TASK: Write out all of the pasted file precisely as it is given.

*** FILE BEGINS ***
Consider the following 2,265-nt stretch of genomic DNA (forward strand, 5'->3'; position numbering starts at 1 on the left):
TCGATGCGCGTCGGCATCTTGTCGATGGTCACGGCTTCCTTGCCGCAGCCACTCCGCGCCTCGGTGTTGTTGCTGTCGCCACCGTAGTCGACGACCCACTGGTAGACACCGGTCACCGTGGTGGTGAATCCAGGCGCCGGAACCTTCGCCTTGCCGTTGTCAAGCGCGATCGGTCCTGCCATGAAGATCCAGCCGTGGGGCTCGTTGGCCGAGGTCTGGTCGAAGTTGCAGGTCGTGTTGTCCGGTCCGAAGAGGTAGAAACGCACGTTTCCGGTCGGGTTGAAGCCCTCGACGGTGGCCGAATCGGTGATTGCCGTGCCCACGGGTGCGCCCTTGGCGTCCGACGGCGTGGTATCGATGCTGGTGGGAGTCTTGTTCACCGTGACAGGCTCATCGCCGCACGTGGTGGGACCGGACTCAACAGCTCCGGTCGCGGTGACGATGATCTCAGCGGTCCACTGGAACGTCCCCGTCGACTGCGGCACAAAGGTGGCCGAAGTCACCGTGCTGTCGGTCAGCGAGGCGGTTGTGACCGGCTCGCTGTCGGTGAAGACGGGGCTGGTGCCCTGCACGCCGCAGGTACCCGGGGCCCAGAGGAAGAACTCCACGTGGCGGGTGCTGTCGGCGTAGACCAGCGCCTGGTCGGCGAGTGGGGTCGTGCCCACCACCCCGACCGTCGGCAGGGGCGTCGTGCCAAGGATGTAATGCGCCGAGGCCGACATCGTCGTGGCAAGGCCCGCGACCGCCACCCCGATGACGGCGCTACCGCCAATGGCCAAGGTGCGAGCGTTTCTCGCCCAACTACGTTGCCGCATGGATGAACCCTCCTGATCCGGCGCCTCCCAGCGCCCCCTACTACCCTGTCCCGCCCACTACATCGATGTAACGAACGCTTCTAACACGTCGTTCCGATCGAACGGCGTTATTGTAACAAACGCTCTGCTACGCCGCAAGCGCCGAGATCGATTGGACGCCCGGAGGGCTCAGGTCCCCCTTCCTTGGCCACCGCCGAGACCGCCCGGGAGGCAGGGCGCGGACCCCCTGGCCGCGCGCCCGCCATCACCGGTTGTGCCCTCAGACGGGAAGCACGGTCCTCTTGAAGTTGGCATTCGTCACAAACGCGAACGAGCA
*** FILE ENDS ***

Consider the following 2,265-nt stretch of genomic DNA (forward strand, 5'->3'; position numbering starts at 1 on the left):
TCGATGCGCGTCGGCATCTTGTCGATGGTCACGGCTTCCTTGCCGCAGCCACTCCGCGCCTCGGTGTTGTTGCTGTCGCCACCGTAGTCGACGACCCACTGGTAGACACCGGTCACCGTGGTGGTGAATCCAGGCGCCGGAACCTTCGCCTTGCCGTTGTCAAGCGCGATCGGTCCTGCCATGAAGATCCAGCCGTGGGGCTCGTTGGCCGAGGTCTGGTCGAAGTTGCAGGTCGTGTTGTCCGGTCCGAAGAGGTAGAAACGCACGTTTCCGGTCGGGTTGAAGCCCTCGACGGTGGCCGAATCGGTGATTGCCGTGCCCACGGGTGCGCCCTTGGCGTCCGACGGCGTGGTATCGATGCTGGTGGGAGTCTTGTTCACCGTGACAGGCTCATCGCCGCACGTGGTGGGACCGGACTCAACAGCTCCGGTCGCGGTGACGATGATCTCAGCGGTCCACTGGAACGTCCCCGTCGACTGCGGCACAAAGGTGGCCGAAGTCACCGTGCTGTCGGTCAGCGAGGCGGTTGTGACCGGCTCGCTGTCGGTGAAGACGGGGCTGGTGCCCTGCACGCCGCAGGTACCCGGGGCCCAGAGGAAGAACTCCACGTGGCGGGTGCTGTCGGCGTAGACCAGCGCCTGGTCGGCGAGTGGGGTCGTGCCCACCACCCCGACCGTCGGCAGGGGCGTCGTGCCAAGGATGTAATGCGCCGAGGCCGACATCGTCGTGGCAAGGCCCGCGACCGCCACCCCGATGACGGCGCTACCGCCAATGGCCAAGGTGCGAGCGTTTCTCGCCCAACTACGTTGCCGCATGGATGAACCCTCCTGATCCGGCGCCTCCCAGCGCCCCCTACTACCCTGTCCCGCCCACTACATCGATGTAACGAACGCTTCTAACACGTCGTTCCGATCGAACGGCGTTATTGTAACAAACGCTCTGCTACGCCGCAAGCGCCGAGATCGATTGGACGCCCGGAGGGCTCAGGTCCCCCTTCCTTGGCCACCGCCGAGACCGCCCGGGAGGCAGGGCGCGGACCCCCTGGCCGCGCGCCCGCCATCACCGGTTGTGCCCTCAGACGGGAAGCACGGTCCTCTTGAAGTTGGCATTCGTCACAAACGCGAACGAGCA